In the mood of euphoria that was everywhere after the war it was still necessary to find a place for oneself. He applied at the Times but there was nothing, and it was the same at the other papers. Fortunately he had a contact, a classmate’s father who was in public relations and who had virtually invented the business. He could arrange anything in newspapers and magazines—for ten thousand dollars, it was said, he could put someone on the cover of Time. He could pick up the phone and call anyone, the secretaries immediately put him through.
Bowman was to go and see him at his house, in the morning. He always ate breakfast at nine.
“Will he expect me?”
“Yes, yes. He knows you’re coming.”
Having hardly slept the night before, Bowman stood on the street in front of the house at eight-thirty. It was a mild autumn morning. The house was in the Sixties, just off Central Park West. It was broad and imposing, with tall windows and the facade almost completely covered with a deep gown of ivy. At a quarter to nine he rang at the door, which was glass with heavy iron grillwork.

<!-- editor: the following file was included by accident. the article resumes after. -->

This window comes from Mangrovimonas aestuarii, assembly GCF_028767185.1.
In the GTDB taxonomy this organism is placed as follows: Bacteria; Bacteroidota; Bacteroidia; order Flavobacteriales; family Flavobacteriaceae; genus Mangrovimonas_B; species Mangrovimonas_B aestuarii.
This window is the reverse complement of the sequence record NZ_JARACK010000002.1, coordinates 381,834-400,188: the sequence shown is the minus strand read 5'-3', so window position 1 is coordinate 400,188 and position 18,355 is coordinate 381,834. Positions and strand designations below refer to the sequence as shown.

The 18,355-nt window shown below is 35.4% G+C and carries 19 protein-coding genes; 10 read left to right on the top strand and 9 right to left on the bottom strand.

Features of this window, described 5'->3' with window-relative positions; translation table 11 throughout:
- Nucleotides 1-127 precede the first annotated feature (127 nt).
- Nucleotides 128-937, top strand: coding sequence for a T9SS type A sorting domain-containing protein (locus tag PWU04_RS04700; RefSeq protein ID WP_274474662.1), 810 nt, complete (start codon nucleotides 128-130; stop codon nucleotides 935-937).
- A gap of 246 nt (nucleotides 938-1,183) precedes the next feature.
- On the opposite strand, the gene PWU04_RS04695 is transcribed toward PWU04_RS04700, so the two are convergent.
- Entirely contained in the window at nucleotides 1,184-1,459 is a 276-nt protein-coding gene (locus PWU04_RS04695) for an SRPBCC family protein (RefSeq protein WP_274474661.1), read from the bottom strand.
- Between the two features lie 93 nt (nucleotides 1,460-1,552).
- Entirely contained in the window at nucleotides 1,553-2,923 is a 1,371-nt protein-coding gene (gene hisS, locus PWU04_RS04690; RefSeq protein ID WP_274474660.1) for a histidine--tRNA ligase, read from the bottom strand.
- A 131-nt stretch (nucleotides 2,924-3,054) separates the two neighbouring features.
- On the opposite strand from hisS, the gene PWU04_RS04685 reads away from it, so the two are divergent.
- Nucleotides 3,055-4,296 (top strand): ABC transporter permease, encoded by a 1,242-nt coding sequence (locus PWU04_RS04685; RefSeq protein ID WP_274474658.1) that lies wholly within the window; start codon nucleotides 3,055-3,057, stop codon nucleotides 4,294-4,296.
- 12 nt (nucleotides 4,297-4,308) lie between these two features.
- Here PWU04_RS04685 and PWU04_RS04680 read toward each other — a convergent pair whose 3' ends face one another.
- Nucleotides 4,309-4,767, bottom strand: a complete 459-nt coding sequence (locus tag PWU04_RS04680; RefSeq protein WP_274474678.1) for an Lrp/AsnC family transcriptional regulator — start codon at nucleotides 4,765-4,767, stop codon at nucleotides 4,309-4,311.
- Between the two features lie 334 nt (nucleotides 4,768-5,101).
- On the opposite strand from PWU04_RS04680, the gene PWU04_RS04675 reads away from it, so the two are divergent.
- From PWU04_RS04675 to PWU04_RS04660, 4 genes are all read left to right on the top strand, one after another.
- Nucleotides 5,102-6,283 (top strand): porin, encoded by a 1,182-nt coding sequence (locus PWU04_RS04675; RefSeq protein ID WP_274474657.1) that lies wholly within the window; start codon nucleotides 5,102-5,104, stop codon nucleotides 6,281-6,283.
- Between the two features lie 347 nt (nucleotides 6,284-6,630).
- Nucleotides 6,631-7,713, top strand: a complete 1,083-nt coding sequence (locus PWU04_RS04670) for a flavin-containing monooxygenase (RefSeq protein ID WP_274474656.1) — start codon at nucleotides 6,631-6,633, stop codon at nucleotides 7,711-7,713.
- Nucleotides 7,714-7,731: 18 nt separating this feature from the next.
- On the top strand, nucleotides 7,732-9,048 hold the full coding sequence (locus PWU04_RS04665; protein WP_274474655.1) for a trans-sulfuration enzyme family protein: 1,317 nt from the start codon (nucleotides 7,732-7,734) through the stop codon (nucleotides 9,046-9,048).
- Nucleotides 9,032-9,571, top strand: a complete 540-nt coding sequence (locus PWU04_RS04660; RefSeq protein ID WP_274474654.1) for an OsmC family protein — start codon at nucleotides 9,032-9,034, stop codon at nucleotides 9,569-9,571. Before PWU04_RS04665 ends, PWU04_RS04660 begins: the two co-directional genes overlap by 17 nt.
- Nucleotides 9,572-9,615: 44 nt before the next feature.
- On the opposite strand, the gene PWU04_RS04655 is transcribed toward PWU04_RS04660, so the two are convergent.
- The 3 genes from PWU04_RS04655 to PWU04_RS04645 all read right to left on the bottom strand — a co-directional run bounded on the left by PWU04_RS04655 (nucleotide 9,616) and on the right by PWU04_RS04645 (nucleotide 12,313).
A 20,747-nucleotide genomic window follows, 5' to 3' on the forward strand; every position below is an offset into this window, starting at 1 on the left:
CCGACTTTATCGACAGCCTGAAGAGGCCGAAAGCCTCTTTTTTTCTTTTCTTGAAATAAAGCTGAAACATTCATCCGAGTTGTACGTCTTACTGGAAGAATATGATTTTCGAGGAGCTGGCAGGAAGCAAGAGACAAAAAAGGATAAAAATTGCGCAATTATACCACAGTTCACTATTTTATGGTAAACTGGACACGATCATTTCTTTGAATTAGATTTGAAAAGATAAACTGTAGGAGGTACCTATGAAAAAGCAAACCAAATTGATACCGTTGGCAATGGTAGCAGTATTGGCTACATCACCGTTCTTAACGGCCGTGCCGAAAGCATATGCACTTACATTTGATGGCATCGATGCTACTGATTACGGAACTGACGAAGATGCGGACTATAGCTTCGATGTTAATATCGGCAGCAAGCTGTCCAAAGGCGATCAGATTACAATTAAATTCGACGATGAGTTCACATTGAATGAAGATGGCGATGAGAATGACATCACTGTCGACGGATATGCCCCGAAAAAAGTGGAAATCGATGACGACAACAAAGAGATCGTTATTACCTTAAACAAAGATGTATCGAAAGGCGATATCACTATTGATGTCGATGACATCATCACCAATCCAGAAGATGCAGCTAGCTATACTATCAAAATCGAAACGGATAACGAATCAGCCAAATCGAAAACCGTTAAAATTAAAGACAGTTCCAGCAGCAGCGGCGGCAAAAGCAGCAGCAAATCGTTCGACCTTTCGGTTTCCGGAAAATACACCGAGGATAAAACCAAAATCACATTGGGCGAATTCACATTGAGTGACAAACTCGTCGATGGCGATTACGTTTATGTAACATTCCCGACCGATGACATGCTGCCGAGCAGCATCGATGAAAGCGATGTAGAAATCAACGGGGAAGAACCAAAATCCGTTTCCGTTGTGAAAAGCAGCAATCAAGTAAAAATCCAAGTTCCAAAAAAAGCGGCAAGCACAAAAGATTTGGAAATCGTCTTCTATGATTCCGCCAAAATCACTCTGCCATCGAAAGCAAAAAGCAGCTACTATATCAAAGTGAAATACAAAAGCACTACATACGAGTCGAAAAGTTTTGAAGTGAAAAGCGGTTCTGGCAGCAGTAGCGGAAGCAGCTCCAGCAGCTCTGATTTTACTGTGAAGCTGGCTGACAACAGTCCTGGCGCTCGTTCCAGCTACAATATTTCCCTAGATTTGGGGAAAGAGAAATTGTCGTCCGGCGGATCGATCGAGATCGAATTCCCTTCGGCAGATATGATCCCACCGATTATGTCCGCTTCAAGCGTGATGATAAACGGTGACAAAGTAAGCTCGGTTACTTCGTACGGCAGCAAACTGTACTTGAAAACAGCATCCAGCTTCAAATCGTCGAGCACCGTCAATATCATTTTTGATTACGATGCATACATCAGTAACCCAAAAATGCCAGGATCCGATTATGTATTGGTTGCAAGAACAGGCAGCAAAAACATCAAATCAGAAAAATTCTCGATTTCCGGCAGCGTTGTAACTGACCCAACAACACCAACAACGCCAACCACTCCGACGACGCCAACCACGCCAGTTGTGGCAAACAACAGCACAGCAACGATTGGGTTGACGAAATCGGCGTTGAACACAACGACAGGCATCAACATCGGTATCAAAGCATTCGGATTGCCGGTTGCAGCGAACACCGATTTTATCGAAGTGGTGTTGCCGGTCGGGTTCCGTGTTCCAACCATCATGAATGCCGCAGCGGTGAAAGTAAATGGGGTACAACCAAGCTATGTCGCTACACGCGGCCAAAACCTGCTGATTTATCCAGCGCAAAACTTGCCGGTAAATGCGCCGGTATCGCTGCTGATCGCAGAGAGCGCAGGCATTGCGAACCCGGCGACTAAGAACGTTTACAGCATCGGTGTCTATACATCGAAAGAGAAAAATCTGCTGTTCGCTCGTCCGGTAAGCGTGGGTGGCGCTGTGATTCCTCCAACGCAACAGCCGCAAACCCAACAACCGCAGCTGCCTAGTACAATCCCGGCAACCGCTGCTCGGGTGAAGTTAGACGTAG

He was shown into a sun-filled room on the garden. Along one wall was a long, English-style buffet with two silver trays, a crystal pitcher of orange juice, and a large silver coffee pot covered with a cloth, also butter, rolls, and jam. The butler asked how he would like his eggs. Bowman declined the eggs. He had a cup of coffee and nervously waited. He knew what Mr. Kindrigen would look like, a well-tailored man with a somewhat sinewy face and gray hair.
It was silent. There were occasional soft voices in the kitchen. He drank the coffee and went to get another cup. The garden windows were vanishing in the light.
At nine-fifteen, Kindrigen came into the room. Bowman said good morning. Kindrigen did not reply or even appear to notice him. He was in shirtsleeves, an expensive shirt with wide French cuffs. The butler brought coffee and a plate with some toast. Kindrigen stirred the coffee, opened the newspaper, and began reading it, sitting sideways to the table. Bowman had seen villains in Westerns sit this way. He said nothing and waited. Finally Kindrigen said,
“You are . . . ?”
“Philip Bowman,” Bowman said. “Kevin may have mentioned me . . .”
“Are you a friend of Kevin’s?”
“Yes. From school.”
Kindrigen still had not looked up.
“You’re from . . . ?”
“New Jersey, I live in Summit.”
“What is it you want?” Kindrigen said.
“I’d like to work for the New York Times,” Bowman said, matching the directness.
Kindrigen glanced at him for a brief moment.
“Go home,” he said.
Extracted from All That Is by James Salter, published by Picador, R225. The book is one of AERODROME’s WinterReads.
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